The use of crop residues as livestock feed
By Erastus Ngaruka
Technical Advisor of Livestock & Rangeland at AgriBank.
One of the foremost challenges of livestock production in Namibia is the availability, quantity, and quality of feeds, considering both the forage resources on the rangeland and the fodder plants or crops that are used as feed resources.
Most farmers in the country depend on the rangeland as it is freely available and is the cheapest source of nutrition for the animals (cattle, sheep, goats, donkeys/horses). Most rangelands or grazing areas had their productivity potentials and values compromised by poor rainfall activities, overgrazing, and bush encroachment amongst others.
This in turn has compromised the productive potential of livestock because much of their daily nutritional (protein, energy, minerals, vitamins) needs including the dry mater or fibre intake are not fully satisfied.
On the other hand, livestock farming is becoming more costly as farmers heavily rely on commercial feed sources to compliment the rangeland. Therefore, livestock feeding is an expensive exercise that continue to erode farmers finances or potential farm income. In addition, many farmers especially small-scale farmers, have limited or no access to these livestock feeds due to the costs involved and the distance to the suppliers.
These challenges hampers livestock improvement efforts in many areas, which then contributes to poor participation of these farmers in the value chains, thus, depriving them of the potential benefits from the markets.
The current rainfall season has provided a long-term hope for many farmers, but in general rainfall activities in the country remain erratic and are exacerbated by climate change forces. In this regard, farmers need to take advantage of the season and maximize fodder production and processing initiatives.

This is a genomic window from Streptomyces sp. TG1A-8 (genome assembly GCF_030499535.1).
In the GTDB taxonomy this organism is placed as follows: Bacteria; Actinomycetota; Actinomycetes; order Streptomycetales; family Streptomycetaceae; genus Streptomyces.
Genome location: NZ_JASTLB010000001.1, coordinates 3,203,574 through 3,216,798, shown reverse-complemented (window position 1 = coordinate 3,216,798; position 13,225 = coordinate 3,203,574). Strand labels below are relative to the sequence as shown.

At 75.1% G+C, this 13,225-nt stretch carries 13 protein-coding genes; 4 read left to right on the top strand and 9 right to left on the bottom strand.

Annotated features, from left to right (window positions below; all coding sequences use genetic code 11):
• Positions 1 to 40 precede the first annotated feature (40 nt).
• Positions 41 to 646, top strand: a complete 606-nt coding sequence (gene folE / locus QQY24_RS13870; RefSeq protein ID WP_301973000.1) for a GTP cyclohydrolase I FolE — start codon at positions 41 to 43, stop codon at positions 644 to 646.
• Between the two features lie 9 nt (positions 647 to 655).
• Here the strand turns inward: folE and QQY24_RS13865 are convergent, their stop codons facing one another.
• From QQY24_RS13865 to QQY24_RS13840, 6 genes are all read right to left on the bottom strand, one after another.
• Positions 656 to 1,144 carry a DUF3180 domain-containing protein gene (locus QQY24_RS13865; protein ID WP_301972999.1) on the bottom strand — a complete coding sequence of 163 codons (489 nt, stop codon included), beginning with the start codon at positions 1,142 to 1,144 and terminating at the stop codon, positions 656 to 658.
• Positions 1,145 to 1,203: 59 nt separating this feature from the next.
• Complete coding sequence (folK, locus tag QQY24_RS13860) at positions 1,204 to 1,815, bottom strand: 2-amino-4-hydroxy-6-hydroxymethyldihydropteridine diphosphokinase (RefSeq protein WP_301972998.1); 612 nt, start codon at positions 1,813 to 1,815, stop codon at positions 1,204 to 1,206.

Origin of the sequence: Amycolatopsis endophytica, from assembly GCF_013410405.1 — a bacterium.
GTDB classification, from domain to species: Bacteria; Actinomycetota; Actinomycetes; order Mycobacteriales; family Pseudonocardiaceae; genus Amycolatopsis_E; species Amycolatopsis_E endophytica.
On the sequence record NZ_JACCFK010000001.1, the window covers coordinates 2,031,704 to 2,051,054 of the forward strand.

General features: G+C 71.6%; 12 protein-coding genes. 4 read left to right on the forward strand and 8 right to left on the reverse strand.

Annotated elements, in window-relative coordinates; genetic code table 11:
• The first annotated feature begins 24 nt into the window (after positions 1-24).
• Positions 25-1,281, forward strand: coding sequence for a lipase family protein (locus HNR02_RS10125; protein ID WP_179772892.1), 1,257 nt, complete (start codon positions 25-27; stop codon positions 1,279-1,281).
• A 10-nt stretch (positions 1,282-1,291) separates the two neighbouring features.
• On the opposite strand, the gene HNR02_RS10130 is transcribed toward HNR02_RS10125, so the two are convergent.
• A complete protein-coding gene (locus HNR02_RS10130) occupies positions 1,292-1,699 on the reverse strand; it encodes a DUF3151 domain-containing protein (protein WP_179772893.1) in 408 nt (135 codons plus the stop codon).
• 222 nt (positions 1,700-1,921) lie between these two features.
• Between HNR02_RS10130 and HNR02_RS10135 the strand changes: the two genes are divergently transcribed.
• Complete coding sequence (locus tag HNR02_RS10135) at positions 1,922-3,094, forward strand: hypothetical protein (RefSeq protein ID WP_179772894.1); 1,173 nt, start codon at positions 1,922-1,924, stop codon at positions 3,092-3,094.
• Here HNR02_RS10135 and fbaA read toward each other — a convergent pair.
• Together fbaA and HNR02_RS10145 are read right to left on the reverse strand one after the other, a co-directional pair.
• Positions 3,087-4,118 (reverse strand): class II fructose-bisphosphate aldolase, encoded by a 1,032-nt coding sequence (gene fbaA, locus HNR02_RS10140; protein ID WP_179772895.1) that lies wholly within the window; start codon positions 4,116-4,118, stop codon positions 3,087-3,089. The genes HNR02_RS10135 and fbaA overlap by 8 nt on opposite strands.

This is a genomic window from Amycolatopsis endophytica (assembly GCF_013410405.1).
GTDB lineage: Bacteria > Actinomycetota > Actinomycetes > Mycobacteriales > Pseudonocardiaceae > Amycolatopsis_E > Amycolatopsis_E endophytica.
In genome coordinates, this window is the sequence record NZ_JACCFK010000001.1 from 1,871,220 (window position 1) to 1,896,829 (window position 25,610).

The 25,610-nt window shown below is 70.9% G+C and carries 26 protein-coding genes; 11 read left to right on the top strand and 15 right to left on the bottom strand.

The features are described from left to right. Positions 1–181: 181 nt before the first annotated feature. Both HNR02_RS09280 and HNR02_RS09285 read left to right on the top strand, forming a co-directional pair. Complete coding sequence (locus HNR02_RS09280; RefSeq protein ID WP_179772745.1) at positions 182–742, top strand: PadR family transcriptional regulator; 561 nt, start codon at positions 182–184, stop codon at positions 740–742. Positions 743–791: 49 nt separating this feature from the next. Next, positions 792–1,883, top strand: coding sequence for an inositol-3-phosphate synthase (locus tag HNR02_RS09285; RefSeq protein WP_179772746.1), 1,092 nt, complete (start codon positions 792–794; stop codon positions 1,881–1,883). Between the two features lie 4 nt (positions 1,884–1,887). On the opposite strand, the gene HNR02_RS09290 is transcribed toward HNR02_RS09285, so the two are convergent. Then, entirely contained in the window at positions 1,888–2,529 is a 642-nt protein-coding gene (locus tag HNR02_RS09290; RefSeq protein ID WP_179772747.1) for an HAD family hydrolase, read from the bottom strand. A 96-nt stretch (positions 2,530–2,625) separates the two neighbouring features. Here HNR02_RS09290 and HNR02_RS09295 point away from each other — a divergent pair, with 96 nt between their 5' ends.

In particular, the most available feed source will be the crop field. With the good rains received, many farmers have planted maize, mahangu, beans, and sorghum amongst others. Traditionally, after harvesting the grains or beans, many farmers open their fields to allow animals (cattle, goats, and sheep) to freely pick the residues or the straws. Apart from animals feeding on the residues, farmers are reasoning that the practice helps conditioning the soil by adding the organic matter or fertilizing the soil with dung or manure.
The disadvantage of the practice is that the animal’s intake is low, and the digestibility of the whole straw is slow due to its fibrous structure (roughage feed) and size. In addition, the straws could be spoiled or contaminated with urine, dung, as well as soil dirt amongst others. It is therefore advisable that these straws are collected and processed to improve their feeding value. Processing of these residues entails reducing particle size, preserve and improve nutrients availability to the animal.
The process involves the addition of other feed stuffs and ingredients that will enhance the nutritional value of the feed to meet the daily requirements of the animals. For example, the feed stuffs include energy sources such as molasses, cereal grains (barley, wheat, corn), and protein sources such as cotton seed and brewers’ grain amongst others. Mineral supplements can also be added. More of this information can be obtained from livestock nutritionists, experienced farmers, and feed manufacturing institutions such as FeedMaster amongst others.
One important requirement to achieve sustainable fodder production and processing, is for the farmers to invest in useful farm equipment such as hammer mills and feed mixers, as well as to construct feed storage facilities at any suitable scale to serve as a fodder bank. These facilities should be well-designed and managed to allow enough ventilation and protection of feeds from spoilage and contamination from harmful substances.
In conclusion, livestock production in Namibia is significantly reliant on feed and lick supplementation, thus, farmers need to take advantage of the potential feed resources at their disposal to ensure continuous feed supply at minimal costs for their animals. The most sustainable way is through harvesting and adding value to forage materials from the rangeland, planted fodder plants, and crop residues.